Science Fiction & Horror: The Perfect Combination

Science fiction and horror have blended well together like peanut butter and chocolate for a long time. One of the earliest examples is Mary Shelley’s classic literary work Frankenstein, or the Modern Prometheus and the melding continues to this day with assorted books, films, comic books, games and other media. Some of the standouts include the Alien films, I Am Legend, The Tommyknockers, the Predator films, Resident Evil, Event Horizon, The Fly, Dead Space, 28 Days Later, A Quiet Place, The Thing (and its source novel Who Goes There?), etc.

Why have the two genres been able to be combine so perfectly? That is to be debated since there are so many reasons and it may not be clear to many. But it can arguably be due for one factor and that is that the genre combo zeroes in to the fear of the unknown. Think about it, what makes horror so tantalizing is that it addresses what we’re afraid of, and that is ultimately death because it is the great unknown. What lies beyond death? Is it truly the end or the pathway to something truly horrific? Science fiction works have dealt with the nature of death and what it entails. As mentioned before, Frankenstein was all about defeating death and the horror of achieving this as Dr. Frankenstein found a way to bring the dead back to life through scientific means rather than using the supernatural.

Obviously it is the use of science or its grounded setting that sets science fiction horror separate from regular horror. And it is why it can be more unsettling…

With the regular horror genre, anyone experiencing it can take some small comfort with the idea in the back of the head that the horror story is implausible. There isn’t any way that a dead corpse will come back to life and start eating you, and despite all the so-called reality ghost hunting TV shows, the existence of spiritual entities still has not been scientifically proven. With films like The Thing, Alien or A Quiet Place, what makes them so terrifying is that we can encounter extra-terrestrial life that means us harm. Science experiments, research and discoveries that should benefit humanity can lead to disastrous results as seen in The Fly, Nightflyers, Event Horizon, Demon Seed, Blindsight, and The Strange Case of Doctor Jekyll and Mr. Hyde.

Then there is the sub-genre in science fiction and horror of humanity grappling with devastating diseases that falls into horror. Some like The Andromeda Strain are clear cut stories where diseases outright decimates us, but other works uses diseases to bring about body horror tales or create tenuously plausible zombie yarns. Examples include The Fireman, Black Hole, 28 Days Later, Cross, I Am Legend, and the Resident Evil franchise. Of course, saying that the events shown in these works are plausible is stretching things and as with any fictional work requires suspension of belief. But when the stories work and terrify us, they work quite well to the point that our rational brains stop questioning and start reacting to the horror of these stories.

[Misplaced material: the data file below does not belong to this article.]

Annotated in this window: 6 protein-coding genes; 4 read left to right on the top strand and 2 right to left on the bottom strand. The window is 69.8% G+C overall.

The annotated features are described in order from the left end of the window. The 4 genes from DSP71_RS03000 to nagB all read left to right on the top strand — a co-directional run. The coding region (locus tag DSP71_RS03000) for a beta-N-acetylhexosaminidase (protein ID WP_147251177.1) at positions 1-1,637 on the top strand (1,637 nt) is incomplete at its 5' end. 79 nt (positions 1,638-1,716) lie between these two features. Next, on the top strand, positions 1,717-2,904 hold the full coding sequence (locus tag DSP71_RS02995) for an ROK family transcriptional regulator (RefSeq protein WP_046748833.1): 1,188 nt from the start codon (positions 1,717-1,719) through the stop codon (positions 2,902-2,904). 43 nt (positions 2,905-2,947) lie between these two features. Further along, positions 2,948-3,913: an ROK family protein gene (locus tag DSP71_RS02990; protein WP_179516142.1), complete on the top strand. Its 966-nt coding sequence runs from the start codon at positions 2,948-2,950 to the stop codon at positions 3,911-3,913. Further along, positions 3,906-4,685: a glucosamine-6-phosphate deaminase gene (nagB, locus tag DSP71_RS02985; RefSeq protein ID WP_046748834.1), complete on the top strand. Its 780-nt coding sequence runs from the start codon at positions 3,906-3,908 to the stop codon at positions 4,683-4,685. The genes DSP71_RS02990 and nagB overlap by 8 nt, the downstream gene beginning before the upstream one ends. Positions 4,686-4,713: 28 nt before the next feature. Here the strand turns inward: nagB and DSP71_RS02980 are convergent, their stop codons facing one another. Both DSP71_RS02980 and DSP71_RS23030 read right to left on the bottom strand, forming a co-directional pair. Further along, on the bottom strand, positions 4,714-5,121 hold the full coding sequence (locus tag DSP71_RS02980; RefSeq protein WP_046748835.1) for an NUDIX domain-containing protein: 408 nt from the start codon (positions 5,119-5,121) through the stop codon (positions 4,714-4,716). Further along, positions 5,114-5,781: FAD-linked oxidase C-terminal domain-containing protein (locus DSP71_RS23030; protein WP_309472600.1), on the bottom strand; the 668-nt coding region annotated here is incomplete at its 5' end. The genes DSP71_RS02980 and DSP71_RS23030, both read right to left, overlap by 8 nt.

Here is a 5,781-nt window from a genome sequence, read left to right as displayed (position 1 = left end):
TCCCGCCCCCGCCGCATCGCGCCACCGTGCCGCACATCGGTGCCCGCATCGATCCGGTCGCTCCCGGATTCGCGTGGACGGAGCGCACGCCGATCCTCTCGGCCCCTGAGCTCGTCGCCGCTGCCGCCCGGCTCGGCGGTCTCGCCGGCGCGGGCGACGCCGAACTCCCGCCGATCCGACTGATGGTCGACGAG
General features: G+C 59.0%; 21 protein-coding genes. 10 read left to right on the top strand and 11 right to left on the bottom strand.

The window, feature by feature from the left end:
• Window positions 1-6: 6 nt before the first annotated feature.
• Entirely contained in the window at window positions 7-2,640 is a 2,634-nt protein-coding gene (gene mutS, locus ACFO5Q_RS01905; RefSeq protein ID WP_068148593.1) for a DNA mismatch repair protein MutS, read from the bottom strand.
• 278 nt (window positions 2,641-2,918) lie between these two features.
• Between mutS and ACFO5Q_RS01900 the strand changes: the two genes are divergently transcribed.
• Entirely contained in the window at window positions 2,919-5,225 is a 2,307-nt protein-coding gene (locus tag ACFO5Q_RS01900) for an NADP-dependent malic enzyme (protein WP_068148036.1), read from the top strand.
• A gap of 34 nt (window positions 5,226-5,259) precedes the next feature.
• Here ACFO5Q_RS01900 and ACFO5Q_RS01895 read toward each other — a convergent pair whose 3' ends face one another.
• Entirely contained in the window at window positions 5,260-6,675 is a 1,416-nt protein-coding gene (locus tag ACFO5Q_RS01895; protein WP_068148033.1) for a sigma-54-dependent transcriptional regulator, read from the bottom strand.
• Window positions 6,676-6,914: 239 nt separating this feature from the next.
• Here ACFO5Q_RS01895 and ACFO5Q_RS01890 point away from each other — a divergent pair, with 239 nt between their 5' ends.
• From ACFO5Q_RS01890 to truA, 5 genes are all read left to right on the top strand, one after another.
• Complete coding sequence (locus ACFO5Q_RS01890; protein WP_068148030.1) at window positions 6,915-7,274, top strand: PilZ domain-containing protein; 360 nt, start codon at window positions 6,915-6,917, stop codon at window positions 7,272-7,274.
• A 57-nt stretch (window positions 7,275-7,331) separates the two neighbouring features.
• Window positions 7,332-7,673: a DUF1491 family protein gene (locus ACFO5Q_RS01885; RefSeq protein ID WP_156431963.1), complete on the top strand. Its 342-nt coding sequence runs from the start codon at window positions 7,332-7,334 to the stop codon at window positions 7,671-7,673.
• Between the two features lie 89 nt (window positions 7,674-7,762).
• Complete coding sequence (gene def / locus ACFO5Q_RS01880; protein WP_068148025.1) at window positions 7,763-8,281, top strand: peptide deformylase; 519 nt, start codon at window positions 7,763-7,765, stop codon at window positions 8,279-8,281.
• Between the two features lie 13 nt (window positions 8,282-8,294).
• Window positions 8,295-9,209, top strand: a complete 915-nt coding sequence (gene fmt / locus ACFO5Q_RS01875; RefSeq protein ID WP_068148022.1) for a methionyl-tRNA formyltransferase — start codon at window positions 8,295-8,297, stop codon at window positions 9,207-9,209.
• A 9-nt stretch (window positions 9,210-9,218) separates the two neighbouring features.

Another thing to consider about how well the two genres blend so well is that the stories are often contemporary or take place in the future. These settings also lend to the feeling that what happens in them are possible. We don’t know that the first alien life we will encounter in the future will try to eat us or that using FTL will open a gateway to a hellish dimension. We cannot say for certain that these horrific events will happen.

What is even more unsettling is that what will actually occur in the future or just a few minutes from now can be far worse than what our puny minds can imagine. It all feeds into fear of the unknown and is why science fiction and horror are the perfect combination for storytelling.

 

Spidey’s Back At The MCU! (For Now)

 

Ok everyone, take a deep breath, the nightmare is over. Spider-Man will remain at the Marvel Cinematic Universe (MCU) for at least two more films.

After weeks of anguish (let’s admit this is solely a First World problem!) we can all rest easy because Sony Pictures and Disney/Marvel Studios were able to reach an agreement over Marvel Entertainment’s most popular superhero. As we know this all started weeks ago this past summer when after the MCU-set film Spider-Man: Far From Home killed it at the box office, it was reported in the trades that Spider-Man, whose film rights lie with Sony, would no longer be in the MCU. This news exploded the Internet and outraged fans who blamed both Sony and Disney for being so greedy at the expense of fans. There were many reasons why negotiations fell apart back then and frankly both sides were at fault. But despite Sony’s announced plans for the Wall-crawler in their own start-up cinematic universe, many swore to boycott Sony films and even Disney suffered a black eye in the midst of their announcements for their upcoming MCU films.

What was worse was that Spider-Man: Far From Home ended in a cliffhanger where Spider-Man’s secret identity was revealed to the world while he was framed for murder. This led to questions over how this would be resolved in an MCU-film, if at all. That in turn led to anxiety over who would be calling the shots in a Spider-Man film now that Marvel Studios head Kevin Feige would not be around to oversee future Spider-Man films.

As time went on, people clung on to desperate rumors about last-minute deals and of Sony being purchased. All of this did not amount to anything, until today when both studios jointly announced that they reached a new agreement where Disney will earn 25% of the next film’s earnings instead of the current 5%.

Spider-Man will conclude his trilogy in an MCU film coming out on July 16, 2021 that will resolve the cliffhanger. Hopefully this film will feature the long-overdue debut of Kraven the Hunter, who would make sense as a villain given his namesake and Spider-Man’s fugitive status. Spidey will also appear in one other MCU film, which presumably will be his final MCU appearance. The question is which film? Captain Marvel 2? Maybe he will be in the rumored Young Avengers film. Or he can help introduce the Fantastic Four because of his close ties in the comic books to the superhero team. This would be a perfect way to show, at least once, the rivalry between him and the Human Torch, which was the highlight of their joint appearances in the comics.